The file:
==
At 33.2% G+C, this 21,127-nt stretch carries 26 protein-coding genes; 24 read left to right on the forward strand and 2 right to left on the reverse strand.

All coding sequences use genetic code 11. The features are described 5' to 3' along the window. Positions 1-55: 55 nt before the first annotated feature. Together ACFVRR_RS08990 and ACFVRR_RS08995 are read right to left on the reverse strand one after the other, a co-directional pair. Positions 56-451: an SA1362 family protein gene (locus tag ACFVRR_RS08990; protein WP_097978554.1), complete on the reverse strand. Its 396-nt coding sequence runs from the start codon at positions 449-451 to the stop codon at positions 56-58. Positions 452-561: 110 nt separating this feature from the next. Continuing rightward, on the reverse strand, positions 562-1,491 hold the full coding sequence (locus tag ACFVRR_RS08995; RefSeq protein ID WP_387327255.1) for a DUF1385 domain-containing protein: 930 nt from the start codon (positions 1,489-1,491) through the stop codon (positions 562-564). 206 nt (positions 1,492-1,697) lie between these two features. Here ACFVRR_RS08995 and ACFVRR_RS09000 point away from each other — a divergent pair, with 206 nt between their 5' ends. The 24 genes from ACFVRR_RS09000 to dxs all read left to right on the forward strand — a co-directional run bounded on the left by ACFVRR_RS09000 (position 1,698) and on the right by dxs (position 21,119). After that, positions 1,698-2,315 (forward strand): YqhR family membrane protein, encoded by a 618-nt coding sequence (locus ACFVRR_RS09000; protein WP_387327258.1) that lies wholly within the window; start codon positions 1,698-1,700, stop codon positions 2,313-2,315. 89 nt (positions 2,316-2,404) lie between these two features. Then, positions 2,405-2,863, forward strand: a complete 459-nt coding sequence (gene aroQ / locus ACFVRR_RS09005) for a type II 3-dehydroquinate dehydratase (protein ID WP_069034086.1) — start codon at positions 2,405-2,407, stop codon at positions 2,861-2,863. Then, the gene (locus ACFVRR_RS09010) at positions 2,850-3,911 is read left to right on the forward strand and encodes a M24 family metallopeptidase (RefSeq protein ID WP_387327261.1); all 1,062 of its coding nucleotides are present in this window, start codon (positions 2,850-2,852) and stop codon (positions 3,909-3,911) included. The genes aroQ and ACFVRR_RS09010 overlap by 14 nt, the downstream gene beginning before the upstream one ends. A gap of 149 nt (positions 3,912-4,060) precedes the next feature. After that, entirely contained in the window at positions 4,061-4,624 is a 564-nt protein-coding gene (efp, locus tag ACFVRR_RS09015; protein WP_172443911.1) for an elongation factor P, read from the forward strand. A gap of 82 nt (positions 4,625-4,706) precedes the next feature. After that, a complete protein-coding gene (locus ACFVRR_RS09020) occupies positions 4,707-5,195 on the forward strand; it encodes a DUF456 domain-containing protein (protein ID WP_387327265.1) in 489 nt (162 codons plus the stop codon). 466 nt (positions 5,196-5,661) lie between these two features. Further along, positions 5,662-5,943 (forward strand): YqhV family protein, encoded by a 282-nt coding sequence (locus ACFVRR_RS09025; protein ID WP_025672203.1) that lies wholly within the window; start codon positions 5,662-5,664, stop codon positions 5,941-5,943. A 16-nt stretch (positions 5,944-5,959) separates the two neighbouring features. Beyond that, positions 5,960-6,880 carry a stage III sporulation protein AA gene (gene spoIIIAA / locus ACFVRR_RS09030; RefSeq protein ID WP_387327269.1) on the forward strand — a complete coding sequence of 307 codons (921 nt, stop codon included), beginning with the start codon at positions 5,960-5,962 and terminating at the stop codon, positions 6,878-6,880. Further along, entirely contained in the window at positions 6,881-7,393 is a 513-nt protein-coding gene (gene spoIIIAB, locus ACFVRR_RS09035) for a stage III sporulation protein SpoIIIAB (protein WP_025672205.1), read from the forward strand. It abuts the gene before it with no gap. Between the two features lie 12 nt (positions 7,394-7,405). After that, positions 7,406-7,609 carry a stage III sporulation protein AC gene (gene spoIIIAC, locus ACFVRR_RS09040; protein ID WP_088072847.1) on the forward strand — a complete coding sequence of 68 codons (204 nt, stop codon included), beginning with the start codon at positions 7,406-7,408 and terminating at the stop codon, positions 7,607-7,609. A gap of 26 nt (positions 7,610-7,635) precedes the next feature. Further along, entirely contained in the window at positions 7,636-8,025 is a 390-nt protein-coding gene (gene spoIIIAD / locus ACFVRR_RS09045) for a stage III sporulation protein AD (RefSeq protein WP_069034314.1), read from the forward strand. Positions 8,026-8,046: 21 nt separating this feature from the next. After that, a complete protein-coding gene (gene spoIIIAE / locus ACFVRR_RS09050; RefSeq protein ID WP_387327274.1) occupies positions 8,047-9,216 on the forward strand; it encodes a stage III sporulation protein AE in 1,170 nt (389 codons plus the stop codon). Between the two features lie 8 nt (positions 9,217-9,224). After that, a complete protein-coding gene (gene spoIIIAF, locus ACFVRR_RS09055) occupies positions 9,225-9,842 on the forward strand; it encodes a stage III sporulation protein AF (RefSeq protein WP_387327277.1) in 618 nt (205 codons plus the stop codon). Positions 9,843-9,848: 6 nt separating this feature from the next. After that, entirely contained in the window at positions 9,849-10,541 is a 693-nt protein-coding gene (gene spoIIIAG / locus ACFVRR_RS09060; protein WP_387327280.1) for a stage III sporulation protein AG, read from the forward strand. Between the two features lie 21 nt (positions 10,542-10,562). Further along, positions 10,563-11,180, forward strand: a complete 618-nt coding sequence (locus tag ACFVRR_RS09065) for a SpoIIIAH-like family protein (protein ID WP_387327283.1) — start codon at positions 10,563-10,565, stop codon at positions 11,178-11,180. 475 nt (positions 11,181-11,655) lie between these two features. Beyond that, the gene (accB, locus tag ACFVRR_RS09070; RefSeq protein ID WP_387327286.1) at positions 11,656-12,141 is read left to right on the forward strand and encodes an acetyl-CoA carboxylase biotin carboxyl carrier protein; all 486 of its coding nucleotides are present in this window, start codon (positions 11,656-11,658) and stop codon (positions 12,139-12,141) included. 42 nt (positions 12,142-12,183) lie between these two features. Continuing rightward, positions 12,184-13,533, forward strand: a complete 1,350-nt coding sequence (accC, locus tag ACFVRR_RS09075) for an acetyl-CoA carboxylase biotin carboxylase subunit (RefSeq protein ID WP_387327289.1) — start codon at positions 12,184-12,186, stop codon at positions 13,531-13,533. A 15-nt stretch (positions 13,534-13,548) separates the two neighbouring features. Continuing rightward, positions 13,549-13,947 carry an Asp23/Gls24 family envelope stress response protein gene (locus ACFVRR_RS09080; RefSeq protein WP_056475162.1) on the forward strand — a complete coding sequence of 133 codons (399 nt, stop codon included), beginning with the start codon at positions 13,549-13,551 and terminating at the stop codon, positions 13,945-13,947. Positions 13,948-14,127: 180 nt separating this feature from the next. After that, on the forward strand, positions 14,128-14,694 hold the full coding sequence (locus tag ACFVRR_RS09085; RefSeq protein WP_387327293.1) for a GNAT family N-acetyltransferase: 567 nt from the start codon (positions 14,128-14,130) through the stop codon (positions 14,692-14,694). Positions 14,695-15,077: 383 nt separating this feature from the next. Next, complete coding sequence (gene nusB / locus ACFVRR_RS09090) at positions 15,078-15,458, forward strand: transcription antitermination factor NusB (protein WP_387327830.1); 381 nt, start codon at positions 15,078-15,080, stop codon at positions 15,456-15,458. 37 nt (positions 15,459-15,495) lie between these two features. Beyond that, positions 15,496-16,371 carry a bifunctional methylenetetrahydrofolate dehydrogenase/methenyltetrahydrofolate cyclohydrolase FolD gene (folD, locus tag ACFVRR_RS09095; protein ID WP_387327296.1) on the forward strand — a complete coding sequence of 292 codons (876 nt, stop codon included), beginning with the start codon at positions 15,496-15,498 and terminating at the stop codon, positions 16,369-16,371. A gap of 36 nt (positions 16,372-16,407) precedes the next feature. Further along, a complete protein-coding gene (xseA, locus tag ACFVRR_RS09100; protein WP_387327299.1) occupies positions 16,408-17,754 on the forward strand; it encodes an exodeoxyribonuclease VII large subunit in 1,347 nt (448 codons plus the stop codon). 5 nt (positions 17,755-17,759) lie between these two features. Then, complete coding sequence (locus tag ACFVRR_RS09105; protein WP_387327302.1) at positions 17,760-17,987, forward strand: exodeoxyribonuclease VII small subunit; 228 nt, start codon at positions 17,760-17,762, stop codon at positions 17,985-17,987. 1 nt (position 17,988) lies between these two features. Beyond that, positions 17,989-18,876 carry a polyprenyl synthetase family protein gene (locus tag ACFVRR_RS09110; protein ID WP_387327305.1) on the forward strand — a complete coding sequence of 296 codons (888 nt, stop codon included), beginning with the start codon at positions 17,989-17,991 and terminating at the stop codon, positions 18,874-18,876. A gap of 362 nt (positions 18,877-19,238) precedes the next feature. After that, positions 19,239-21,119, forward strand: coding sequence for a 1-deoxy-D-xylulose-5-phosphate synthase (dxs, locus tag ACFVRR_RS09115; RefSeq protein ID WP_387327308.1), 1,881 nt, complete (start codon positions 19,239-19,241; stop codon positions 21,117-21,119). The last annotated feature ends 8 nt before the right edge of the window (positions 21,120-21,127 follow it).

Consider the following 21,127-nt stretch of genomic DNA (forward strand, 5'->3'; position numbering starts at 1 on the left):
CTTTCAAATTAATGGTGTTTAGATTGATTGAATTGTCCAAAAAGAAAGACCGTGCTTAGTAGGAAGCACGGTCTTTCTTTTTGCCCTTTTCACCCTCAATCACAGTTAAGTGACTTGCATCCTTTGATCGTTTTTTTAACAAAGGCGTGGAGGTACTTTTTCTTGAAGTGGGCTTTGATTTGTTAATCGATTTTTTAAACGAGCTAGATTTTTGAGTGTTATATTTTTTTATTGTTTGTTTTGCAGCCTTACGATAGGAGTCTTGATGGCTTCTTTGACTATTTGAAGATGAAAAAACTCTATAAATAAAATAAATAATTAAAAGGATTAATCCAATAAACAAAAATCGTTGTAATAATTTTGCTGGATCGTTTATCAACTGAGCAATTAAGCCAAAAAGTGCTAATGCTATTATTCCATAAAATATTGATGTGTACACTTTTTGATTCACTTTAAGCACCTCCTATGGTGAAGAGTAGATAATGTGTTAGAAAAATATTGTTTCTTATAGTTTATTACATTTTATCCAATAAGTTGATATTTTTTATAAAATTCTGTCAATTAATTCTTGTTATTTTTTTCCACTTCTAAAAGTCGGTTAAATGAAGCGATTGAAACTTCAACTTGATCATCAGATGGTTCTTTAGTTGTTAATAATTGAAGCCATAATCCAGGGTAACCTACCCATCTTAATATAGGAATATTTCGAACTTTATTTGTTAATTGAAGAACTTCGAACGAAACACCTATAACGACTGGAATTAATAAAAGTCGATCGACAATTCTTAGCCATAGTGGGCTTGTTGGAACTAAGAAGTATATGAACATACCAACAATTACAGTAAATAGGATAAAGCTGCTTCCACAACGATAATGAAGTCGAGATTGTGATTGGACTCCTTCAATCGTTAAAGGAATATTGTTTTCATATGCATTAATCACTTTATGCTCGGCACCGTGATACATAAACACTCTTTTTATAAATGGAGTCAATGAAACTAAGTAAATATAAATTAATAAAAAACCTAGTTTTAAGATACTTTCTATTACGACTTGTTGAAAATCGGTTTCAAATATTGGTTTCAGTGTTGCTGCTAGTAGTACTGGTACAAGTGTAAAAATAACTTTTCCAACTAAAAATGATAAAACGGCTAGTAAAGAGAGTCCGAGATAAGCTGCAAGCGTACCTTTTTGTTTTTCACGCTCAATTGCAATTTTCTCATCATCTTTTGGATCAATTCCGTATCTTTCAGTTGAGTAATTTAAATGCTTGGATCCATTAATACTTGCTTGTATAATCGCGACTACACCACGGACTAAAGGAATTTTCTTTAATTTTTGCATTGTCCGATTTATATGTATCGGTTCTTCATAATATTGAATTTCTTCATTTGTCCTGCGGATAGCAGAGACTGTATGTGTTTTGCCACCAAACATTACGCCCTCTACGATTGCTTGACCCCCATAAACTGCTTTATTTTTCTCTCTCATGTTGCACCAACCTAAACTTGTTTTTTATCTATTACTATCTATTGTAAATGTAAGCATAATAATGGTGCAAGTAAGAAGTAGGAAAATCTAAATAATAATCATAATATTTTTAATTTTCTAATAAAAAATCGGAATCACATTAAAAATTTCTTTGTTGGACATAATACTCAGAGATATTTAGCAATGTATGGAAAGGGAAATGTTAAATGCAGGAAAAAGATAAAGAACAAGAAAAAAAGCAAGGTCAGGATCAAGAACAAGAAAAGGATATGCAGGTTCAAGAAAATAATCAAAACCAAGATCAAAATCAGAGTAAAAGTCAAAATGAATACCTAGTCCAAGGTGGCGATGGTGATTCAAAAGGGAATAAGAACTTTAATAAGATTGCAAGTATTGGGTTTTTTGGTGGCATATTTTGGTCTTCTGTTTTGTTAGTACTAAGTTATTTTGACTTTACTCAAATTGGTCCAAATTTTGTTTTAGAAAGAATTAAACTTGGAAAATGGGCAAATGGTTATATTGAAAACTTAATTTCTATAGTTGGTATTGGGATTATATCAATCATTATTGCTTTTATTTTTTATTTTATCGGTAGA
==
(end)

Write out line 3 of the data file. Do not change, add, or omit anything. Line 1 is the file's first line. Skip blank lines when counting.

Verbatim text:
Consider the following 21,127-nt stretch of genomic DNA (forward strand, 5'->3'; position numbering starts at 1 on the left):